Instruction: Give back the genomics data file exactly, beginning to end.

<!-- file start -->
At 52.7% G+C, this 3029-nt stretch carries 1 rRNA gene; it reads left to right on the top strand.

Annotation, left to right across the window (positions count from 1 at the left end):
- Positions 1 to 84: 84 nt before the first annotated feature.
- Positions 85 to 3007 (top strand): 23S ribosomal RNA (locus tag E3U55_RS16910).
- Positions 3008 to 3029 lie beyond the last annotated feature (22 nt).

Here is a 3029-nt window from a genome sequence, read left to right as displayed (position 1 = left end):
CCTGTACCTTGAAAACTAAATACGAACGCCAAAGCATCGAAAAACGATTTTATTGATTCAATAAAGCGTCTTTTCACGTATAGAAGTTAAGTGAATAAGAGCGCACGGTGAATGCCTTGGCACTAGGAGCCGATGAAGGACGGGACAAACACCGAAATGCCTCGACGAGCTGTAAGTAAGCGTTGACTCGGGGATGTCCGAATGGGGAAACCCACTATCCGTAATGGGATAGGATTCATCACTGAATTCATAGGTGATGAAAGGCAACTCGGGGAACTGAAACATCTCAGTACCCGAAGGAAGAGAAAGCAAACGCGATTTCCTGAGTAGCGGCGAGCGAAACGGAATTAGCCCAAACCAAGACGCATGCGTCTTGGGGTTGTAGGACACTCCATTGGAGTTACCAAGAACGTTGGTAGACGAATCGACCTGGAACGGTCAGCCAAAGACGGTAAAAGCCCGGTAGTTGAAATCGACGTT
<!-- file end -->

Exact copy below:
At 52.7% G+C, this 3029-nt stretch carries 1 rRNA gene; it reads left to right on the top strand.

Annotation, left to right across the window (positions count from 1 at the left end):
- Positions 1 to 84: 84 nt before the first annotated feature.
- Positions 85 to 3007 (top strand): 23S ribosomal RNA (locus tag E3U55_RS16910).
- Positions 3008 to 3029 lie beyond the last annotated feature (22 nt).

Here is a 3029-nt window from a genome sequence, read left to right as displayed (position 1 = left end):
CCTGTACCTTGAAAACTAAATACGAACGCCAAAGCATCGAAAAACGATTTTATTGATTCAATAAAGCGTCTTTTCACGTATAGAAGTTAAGTGAATAAGAGCGCACGGTGAATGCCTTGGCACTAGGAGCCGATGAAGGACGGGACAAACACCGAAATGCCTCGACGAGCTGTAAGTAAGCGTTGACTCGGGGATGTCCGAATGGGGAAACCCACTATCCGTAATGGGATAGGATTCATCACTGAATTCATAGGTGATGAAAGGCAACTCGGGGAACTGAAACATCTCAGTACCCGAAGGAAGAGAAAGCAAACGCGATTTCCTGAGTAGCGGCGAGCGAAACGGAATTAGCCCAAACCAAGACGCATGCGTCTTGGGGTTGTAGGACACTCCATTGGAGTTACCAAGAACGTTGGTAGACGAATCGACCTGGAACGGTCAGCCAAAGACGGTAAAAGCCCGGTAGTTGAAATCGACGTT